Monday, June 30, 2008

Safe Water Workshop in Kenya

SCI has recently initiated a Safe Water Initiative and will incorporate simple and safe water testing into current international programs involving solar cooking and water pasteurization. SCI’s Board President and one of its founders, Bob Metcalf, is the designer of the Portable Microbiology Laboratory (PML) that is being introduced to government ministries to assist with official water testing procedures at the grassroots level. Contacts made last year with officials from Kenya’s Water Resources Management Authority (WRMA) and Ministry of Health (MOH)~ the leading institutions involved with clean water in Kenya, enabled representatives from each of these ministry’s primary locations throughout the country participate in the Safe Water Workshop provided by SCI in June, and in turn train others in their districts, who will then train others, and so on creating a trickle-down effect all the way to the village level.

SCI's goal is to provide a simple and inexpensive method of testing water in remote areas that heretofore has not been possible due to scarce laboratory facilities and costly transportation fees. This is a revolutionary process that will significantly increase the ability of people in Kenya to know the quality of the water they drink, and to purify contaminated water with simple and inexpensive solar technologies. Here are some photos of the first Safe Water Workshop, involving detailed instruction on specific PML water-testing techniques, the importance of cleanliness and sanitation, and practical methods of treating contaminated water.




Bob introducing the Safe Water Workshop and getting acquainted with participants.




There were approximately 50 participants present for the workshop, 20 from WRMA and 20 from MOH.




Each sample is tested in two ways: in a test tube to test for presence of E-Coli, and on a Patrifilm to determine the number of E-Coli present in a sample.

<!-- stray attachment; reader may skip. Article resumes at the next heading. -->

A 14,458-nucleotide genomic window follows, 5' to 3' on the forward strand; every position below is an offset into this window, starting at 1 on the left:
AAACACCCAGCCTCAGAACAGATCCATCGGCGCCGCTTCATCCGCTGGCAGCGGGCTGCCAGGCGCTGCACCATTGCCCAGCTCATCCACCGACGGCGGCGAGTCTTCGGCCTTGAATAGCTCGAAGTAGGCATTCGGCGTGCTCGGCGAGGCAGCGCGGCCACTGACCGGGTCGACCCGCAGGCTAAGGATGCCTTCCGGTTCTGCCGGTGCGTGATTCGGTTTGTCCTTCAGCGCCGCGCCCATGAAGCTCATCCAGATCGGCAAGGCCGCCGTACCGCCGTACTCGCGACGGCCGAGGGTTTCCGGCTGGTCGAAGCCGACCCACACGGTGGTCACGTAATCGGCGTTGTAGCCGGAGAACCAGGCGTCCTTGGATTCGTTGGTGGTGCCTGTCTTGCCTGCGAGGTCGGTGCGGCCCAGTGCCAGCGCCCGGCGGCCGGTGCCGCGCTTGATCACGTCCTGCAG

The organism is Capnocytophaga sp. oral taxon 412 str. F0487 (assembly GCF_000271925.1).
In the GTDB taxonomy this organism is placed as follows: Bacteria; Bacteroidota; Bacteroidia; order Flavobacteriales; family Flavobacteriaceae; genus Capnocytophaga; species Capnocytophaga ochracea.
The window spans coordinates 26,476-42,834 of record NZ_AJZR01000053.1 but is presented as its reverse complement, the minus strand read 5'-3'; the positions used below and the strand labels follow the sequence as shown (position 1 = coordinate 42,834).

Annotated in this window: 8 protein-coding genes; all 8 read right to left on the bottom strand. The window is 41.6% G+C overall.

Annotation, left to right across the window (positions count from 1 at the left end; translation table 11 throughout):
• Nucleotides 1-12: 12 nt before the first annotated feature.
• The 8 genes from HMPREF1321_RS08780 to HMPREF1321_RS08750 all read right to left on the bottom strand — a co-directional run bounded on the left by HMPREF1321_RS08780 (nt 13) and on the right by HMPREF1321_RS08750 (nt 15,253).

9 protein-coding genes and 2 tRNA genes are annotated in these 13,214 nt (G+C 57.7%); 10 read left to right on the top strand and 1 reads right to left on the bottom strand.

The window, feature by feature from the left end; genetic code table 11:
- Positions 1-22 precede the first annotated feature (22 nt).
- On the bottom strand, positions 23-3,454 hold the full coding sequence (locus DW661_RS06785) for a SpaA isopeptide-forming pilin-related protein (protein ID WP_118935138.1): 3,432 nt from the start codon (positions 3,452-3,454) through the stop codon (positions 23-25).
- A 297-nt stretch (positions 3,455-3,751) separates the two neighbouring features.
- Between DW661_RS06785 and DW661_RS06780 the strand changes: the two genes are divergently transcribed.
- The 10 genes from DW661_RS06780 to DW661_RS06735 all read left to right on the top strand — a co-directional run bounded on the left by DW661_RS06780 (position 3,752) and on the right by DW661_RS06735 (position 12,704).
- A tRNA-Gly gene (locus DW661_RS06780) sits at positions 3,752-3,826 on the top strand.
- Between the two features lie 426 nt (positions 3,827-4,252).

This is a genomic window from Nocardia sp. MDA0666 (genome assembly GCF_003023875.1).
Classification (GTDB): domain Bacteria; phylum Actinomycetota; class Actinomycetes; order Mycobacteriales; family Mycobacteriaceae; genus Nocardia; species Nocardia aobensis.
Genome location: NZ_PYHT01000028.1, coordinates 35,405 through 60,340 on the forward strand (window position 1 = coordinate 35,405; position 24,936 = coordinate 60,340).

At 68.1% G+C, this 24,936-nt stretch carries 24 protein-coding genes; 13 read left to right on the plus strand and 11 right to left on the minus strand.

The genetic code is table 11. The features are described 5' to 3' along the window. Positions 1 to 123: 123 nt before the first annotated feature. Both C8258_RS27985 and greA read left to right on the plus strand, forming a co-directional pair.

This photo depicts Faustine placing a test tube in her bra to incubate overnight. The final process of testing water with the PML is to incubate the tests for 12-24 hours ~ and the perfect temperature for incubation happens to be body temperature. (Let us learn from the chicken!) So when you're out in the bush without any modern amenities, incubating water samples on the body is the logical solution. The incubation process is the part we've had the most resistance about ~ many (especially older) villagers equate incubating something on your body to voodoo, or just find it too weird. Even some of the government workers were uneasy with the process ~ these are the petrifilms that were left to incubate on the table overnight; an option (especially since it was warm out) but incubation takes much longer at inopportune temperatures.





This is a 'hay pouch' created by Mr. John Rumberia ~ a water testing expert from the village of Embu: understanding the cultural discomfort with incubating water samples on the body, John fashioned this method of incubating tests with a hot water bottle and a couple of cloth bags. The process of this 'hay pouch' is modeled after the hay basket for it's insulative qualities ~ rather than incubate a water sample on one's body for 12-24 hours, it is possible to keep it warm in an incubating pouch like this one.




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